Using Retinal Imaging to Study Dementia.J Vis Exp. 2017 11 06JV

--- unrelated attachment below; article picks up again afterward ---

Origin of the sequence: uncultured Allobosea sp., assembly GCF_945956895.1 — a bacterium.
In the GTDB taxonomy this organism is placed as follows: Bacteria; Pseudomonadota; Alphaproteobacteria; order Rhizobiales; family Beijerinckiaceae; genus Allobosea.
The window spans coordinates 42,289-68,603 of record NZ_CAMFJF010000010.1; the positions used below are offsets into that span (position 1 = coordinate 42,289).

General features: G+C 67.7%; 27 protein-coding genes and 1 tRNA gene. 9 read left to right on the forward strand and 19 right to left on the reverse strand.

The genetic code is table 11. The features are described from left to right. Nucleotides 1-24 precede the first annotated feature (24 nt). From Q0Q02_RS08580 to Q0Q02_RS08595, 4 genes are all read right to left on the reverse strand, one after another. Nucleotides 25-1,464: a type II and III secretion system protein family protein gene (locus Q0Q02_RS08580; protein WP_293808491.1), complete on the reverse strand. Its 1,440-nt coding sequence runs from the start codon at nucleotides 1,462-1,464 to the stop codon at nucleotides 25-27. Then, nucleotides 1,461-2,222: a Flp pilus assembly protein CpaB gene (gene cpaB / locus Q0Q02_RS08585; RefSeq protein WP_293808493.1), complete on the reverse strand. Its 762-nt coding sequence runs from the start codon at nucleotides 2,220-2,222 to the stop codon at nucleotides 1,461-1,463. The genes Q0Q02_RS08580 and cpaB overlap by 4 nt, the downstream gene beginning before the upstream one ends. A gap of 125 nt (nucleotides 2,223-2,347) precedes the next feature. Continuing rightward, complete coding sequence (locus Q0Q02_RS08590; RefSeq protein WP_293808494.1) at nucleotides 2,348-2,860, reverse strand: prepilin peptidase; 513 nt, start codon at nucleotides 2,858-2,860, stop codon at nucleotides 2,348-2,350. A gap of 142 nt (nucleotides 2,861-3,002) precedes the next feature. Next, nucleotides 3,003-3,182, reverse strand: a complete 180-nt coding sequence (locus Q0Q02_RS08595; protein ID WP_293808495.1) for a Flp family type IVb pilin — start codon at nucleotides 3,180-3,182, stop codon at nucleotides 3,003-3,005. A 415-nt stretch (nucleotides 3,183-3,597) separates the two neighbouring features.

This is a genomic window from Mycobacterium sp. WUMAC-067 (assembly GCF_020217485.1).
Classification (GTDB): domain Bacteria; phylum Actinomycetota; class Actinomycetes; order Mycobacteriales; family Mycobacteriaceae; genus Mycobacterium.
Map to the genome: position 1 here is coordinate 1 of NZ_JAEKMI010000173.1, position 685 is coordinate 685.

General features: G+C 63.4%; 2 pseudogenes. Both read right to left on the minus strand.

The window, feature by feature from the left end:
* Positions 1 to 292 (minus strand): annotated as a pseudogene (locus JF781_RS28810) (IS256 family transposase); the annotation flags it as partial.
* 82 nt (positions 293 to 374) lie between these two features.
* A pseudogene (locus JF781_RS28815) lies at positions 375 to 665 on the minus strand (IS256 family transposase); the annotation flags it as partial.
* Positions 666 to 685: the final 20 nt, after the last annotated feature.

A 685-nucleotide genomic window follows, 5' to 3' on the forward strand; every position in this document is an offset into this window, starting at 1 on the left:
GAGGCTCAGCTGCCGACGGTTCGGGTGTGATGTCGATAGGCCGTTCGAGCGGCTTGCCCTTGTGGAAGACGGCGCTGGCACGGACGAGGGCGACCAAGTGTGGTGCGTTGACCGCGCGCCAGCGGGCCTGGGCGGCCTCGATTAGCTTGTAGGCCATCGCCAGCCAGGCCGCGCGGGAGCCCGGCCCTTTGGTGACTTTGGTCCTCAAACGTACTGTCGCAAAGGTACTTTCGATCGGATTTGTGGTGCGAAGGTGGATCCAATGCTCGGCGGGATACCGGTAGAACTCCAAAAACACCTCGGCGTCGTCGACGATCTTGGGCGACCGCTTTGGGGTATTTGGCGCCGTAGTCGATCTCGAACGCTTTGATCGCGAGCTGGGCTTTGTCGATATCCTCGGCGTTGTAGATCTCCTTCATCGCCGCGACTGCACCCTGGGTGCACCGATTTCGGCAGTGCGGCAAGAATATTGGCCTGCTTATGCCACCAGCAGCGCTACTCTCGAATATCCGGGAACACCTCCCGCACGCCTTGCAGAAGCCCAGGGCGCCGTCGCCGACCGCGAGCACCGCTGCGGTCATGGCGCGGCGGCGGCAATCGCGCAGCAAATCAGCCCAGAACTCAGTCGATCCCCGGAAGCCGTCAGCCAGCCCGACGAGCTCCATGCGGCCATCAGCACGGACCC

The retina offers a unique "window" to study pathophysiological processes of dementia in the brain, as it is an extension of the central nervous system (CNS) and shares prominent similarities with the brain in terms of embryological origin, anatomical features and physiological properties. The vascular and neuronal structure in the retina can now be visualized easily and non-invasively using retinal imaging techniques, including fundus photography and optical coherence tomography (OCT), and quantified semi-automatically using computer-assisted analysis programs. Studying the associations between vascular and neuronal changes in the retina and dementia could improve our understanding of dementia and, potentially, aid in diagnosis and risk assessment. This protocol aims to describe a method of quantifying and analyzing retinal vasculature and neuronal structure, which are potentially associated with dementia. This protocol also provides examples of retinal changes in subjects with dementia, and discusses technical issues and current limitations of retinal imaging.